A look back at the music legends that have rocked Páirc Uí Chaoimh throughout the years

As Ed Sheeran gets ready to play Páirc Uí Chaoimh, Ed Power and Des O’Driscoll recall some of the other big gigs at the Cork venue.

A look back at the music legends that have rocked Páirc Uí Chaoimh throughout the years

As Ed Sheeran gets ready to play Páirc Uí Chaoimh, Ed Power and Des O’Driscoll recall some of the other big gigs at the Cork venue.

Bruce Springsteen - July, 2013

Bruce Springsteen shows are always epic and his first Cork performance was part of an Irish stadium tour that also included dates in Limerick and Kilkenny and was no different.

The singer came on stage at 7.20pm for a solo ‘pre-show’ acoustic performance of ‘This Little Light Of Mine’.

Later, declaring “we need some summertime music” he took requests from the audience who had arrived with placards and later delivered a rare cover version of ‘Wild Thing’ by the Troggs. People were invited up on several occasions – most memorably during ‘Dancing in the Dark’.

After the show, Springsteen was whizzed off to east Cork, where he stayed at Castlemartyr Resort hotel.

However, while the Boss clearly had a good time, many concertgoers were less than happy, with complaints about congestion outside the ground as thousands poured out through the venue’s Blackrock End.

Noel and Liam Gallagher - August, 1996

Noel and Liam Gallagher had played to 200,000 at Knebworth in two days the previous weekend, but fears that their biggest Irish show (excluding a support slot to REM in 1995) would be an afterthought were quickly laid to rest. This was the peak of the Britpop era and Oasis were lords of all they surveyed, as they proved with a majestic set.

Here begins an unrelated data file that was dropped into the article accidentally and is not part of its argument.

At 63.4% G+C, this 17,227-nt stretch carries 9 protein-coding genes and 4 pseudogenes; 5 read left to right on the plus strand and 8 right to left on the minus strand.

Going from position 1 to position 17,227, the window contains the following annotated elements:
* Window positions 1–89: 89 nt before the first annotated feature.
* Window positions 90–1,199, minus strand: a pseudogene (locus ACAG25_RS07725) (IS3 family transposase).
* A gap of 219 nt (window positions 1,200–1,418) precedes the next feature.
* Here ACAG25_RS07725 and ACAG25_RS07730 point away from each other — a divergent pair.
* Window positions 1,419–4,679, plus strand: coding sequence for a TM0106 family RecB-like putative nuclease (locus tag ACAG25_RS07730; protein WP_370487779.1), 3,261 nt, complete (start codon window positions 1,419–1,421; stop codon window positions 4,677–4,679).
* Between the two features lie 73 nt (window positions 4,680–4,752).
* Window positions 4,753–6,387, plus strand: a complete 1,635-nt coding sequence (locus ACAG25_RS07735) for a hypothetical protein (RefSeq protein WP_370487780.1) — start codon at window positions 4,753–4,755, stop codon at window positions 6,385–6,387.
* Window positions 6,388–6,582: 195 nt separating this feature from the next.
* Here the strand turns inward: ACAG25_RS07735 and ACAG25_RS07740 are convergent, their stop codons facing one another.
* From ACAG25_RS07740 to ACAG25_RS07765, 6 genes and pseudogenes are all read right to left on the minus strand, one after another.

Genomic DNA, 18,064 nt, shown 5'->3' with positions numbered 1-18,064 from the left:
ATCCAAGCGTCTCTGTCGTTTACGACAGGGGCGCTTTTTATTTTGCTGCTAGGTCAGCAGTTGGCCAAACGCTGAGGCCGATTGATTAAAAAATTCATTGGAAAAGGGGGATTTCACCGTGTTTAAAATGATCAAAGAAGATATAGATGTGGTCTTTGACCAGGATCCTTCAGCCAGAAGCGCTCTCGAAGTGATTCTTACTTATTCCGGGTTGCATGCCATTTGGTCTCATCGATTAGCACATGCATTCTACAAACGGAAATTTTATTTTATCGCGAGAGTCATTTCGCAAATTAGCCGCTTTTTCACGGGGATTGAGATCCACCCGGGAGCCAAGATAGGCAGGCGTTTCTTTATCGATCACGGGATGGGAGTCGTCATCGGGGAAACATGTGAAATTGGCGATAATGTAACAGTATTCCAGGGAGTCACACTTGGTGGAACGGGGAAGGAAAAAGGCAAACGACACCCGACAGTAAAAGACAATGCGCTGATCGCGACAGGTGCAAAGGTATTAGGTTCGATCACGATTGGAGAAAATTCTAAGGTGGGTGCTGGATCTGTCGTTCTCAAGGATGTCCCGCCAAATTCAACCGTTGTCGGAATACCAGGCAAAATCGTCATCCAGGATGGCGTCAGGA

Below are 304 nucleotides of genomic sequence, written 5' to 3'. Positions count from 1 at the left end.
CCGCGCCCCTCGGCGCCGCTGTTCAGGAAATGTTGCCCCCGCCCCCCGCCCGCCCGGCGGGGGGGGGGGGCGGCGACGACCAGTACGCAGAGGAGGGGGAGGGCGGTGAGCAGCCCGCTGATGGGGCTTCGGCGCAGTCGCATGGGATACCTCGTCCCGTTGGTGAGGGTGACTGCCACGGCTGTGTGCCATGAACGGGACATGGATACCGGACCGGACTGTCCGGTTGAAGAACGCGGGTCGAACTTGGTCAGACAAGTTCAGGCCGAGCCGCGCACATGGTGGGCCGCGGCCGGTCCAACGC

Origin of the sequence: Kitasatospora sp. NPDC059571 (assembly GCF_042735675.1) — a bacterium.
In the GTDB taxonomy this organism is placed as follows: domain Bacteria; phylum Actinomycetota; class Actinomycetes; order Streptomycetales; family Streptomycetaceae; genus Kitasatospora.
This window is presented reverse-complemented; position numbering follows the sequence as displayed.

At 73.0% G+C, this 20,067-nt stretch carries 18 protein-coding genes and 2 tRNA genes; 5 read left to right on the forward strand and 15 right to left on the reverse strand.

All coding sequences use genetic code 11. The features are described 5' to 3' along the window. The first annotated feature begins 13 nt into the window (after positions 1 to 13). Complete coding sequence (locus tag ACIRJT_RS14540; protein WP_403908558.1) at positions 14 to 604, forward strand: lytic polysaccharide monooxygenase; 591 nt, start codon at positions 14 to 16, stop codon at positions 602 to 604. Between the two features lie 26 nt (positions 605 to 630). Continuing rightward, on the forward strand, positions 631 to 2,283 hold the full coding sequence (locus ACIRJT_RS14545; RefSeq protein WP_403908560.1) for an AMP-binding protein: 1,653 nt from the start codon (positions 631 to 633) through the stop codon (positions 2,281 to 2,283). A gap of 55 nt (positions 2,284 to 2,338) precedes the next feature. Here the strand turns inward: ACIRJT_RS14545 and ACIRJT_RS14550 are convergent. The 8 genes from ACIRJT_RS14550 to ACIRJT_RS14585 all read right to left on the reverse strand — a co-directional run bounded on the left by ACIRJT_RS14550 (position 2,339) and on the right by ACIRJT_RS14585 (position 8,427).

Having arrived at the venue from their rural ‘hideaway’ in Liss Ard Lake Lodge Hotel, near Skibbereen, the band ripped through a set bursting with Britpop classics-in-the-making, with Noel dedicating ‘Whatever’ to his mother’s home town of Charlestown, County Mayo, at the start of a brief acoustic segment.

The following day, ahead of the second gig, pandemonium broke out on Patrick Street, as Liam was spotted popping into Pennys for some impromptu retail therapy. Early arrivals to both concerts were in for a treat too, with the Prodigy — then also arguably at the height of their powers — ripping through their set and making up for the curtailment, due to a power-outage, of their appearance at the same venue as part of Feile 1995.

Oasis’s performance, watched by Liam’s fiancé, Patsy Kensit, and comedian, Lenny Henry, had concluded with a cover of ‘I Am The Walrus’ and a firework display.

Noel Gallagher would return to Cork 19 years later to headline Live at the Marquee. But it would be without Oasis or Liam, with the two brothers finally having parted ways, following one bust-up too many.

U2: August 1987; August 1993

Some of U2’s most memorable early performances had been at the Arcadia Ballroom and Bono had praised Cork as the only place in Ireland with more bands than pubs. So there was a sense of homecoming, as they ended their 1987 tour, in promotion of the Joshua Tree album, at Páirc Uí Chaoimh. The band were in a playful mood, with a cardboard cake wheeled out to mark The Edge’s 27th birthday, out of which emerged his then wife, Aislinn O’Sullivan.